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Russia plans to create buffer zone around Kharkiv, President Putin says

RUSSIAN President Vladimir Putin said today that Moscow’s offensive in Ukraine’s north-eastern Kharkiv region aims to create a buffer zone, but has no plans to capture the city.

Mr Putin’s comments on a trip to China were his first on the offensive launched on May 10, which opened a new front in the war and displaced thousands of Ukrainians within a few days.

It came hours after a massive Ukrainian drone attack on the Crimean peninsula, annexed to Russia in 2014, early today caused power outages in the city of Sevastopol while damaging aircraft and fuel storage at an airbase.

In southern Russia, Russian authorities said the attack also set a refinery ablaze.

Moscow launched attacks in the Kharkiv region in response to Ukrainian shelling of Russia’s Belgorod region, Mr Putin told reporters today on a visit to Harbin, China.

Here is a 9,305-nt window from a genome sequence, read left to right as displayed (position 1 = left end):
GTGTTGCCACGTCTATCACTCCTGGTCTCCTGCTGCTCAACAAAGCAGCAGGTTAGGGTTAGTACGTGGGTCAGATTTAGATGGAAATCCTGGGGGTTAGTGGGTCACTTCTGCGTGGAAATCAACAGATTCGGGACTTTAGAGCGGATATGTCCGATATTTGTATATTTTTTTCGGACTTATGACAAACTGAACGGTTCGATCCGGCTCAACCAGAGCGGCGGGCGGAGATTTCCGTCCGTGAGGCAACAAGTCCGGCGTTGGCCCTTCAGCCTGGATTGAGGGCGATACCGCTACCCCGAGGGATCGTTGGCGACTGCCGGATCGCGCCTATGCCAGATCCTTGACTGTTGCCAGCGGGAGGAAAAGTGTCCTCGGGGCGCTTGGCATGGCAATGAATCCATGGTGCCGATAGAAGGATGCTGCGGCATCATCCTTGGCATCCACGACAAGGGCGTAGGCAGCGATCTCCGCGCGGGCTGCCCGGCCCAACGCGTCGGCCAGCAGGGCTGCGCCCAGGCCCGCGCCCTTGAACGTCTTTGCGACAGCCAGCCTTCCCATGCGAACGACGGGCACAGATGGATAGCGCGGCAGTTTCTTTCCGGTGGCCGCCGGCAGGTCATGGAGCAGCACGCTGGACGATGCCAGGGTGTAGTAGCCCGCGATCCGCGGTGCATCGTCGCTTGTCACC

“I have said publicly that if it continues, we will be forced to create a security zone, a sanitary zone,” he said. “That’s what we are doing.”

Ukrainian troops were fighting today to halt Russian advances in Kharkiv region that began late last week.

The town of Vovchansk, located three miles from the Russian border, has been a hot spot in the fighting in recent days. Ukrainian authorities have evacuated around 8,000 civilians from the town.

Mr Putin said Ukraine’s planned peace conferences in June were a vain attempt to enforce terms of a peaceful settlement on Russia. He emphasised that Russia wasn’t invited to the Swiss-hosted meeting.


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